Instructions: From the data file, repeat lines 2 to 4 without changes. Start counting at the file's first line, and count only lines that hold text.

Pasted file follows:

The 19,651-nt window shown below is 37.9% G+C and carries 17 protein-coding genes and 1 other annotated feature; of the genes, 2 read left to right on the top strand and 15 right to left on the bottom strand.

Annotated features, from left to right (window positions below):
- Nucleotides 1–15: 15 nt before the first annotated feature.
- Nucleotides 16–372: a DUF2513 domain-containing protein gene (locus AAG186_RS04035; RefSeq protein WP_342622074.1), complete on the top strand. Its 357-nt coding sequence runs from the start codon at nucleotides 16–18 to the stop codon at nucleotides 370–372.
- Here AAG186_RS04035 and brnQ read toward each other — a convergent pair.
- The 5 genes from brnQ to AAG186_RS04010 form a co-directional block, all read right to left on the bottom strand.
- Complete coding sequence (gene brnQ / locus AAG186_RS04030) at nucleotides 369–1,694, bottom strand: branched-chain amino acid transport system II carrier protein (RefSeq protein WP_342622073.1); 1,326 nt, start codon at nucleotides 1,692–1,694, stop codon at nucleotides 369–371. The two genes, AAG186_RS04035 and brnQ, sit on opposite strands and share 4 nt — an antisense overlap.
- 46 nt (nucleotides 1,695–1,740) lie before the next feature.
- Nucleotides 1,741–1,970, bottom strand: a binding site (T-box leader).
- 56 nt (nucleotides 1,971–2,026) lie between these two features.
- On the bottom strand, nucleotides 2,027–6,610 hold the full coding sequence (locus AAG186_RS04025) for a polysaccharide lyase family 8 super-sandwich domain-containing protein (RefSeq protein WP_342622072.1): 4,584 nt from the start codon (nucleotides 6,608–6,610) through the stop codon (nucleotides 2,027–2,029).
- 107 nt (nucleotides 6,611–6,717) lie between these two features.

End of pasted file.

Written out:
Annotated features, from left to right (window positions below):
- Nucleotides 1–15: 15 nt before the first annotated feature.
- Nucleotides 16–372: a DUF2513 domain-containing protein gene (locus AAG186_RS04035; RefSeq protein WP_342622074.1), complete on the top strand. Its 357-nt coding sequence runs from the start codon at nucleotides 16–18 to the stop codon at nucleotides 370–372.